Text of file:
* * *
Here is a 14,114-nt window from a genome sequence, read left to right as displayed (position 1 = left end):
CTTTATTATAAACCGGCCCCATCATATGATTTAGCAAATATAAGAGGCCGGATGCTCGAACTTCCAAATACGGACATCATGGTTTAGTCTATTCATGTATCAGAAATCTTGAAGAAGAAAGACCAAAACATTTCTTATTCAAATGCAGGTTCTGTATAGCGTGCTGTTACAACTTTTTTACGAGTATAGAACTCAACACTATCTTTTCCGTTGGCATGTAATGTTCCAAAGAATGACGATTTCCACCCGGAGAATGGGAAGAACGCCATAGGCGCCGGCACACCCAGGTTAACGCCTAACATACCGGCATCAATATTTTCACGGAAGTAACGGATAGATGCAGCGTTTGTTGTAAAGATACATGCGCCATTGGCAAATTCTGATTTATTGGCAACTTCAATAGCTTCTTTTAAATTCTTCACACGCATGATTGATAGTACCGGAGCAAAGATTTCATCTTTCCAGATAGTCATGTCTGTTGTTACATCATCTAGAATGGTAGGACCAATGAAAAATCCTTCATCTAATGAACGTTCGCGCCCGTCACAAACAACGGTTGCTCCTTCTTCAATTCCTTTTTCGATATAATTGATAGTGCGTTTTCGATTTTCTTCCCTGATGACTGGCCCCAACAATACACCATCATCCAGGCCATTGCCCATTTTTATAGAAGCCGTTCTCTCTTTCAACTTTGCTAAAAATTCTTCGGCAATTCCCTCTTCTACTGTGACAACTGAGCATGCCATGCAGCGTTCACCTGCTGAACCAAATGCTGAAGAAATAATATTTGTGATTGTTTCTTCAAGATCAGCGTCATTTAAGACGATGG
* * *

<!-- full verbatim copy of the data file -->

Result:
Here is a 14,114-nt window from a genome sequence, read left to right as displayed (position 1 = left end):
CTTTATTATAAACCGGCCCCATCATATGATTTAGCAAATATAAGAGGCCGGATGCTCGAACTTCCAAATACGGACATCATGGTTTAGTCTATTCATGTATCAGAAATCTTGAAGAAGAAAGACCAAAACATTTCTTATTCAAATGCAGGTTCTGTATAGCGTGCTGTTACAACTTTTTTACGAGTATAGAACTCAACACTATCTTTTCCGTTGGCATGTAATGTTCCAAAGAATGACGATTTCCACCCGGAGAATGGGAAGAACGCCATAGGCGCCGGCACACCCAGGTTAACGCCTAACATACCGGCATCAATATTTTCACGGAAGTAACGGATAGATGCAGCGTTTGTTGTAAAGATACATGCGCCATTGGCAAATTCTGATTTATTGGCAACTTCAATAGCTTCTTTTAAATTCTTCACACGCATGATTGATAGTACCGGAGCAAAGATTTCATCTTTCCAGATAGTCATGTCTGTTGTTACATCATCTAGAATGGTAGGACCAATGAAAAATCCTTCATCTAATGAACGTTCGCGCCCGTCACAAACAACGGTTGCTCCTTCTTCAATTCCTTTTTCGATATAATTGATAGTGCGTTTTCGATTTTCTTCCCTGATGACTGGCCCCAACAATACACCATCATCCAGGCCATTGCCCATTTTTATAGAAGCCGTTCTCTCTTTCAACTTTGCTAAAAATTCTTCGGCAATTCCCTCTTCTACTGTGACAACTGAGCATGCCATGCAGCGTTCACCTGCTGAACCAAATGCTGAAGAAATAATATTTGTGATTGTTTCTTCAAGATCAGCGTCATTTAAGACGATGG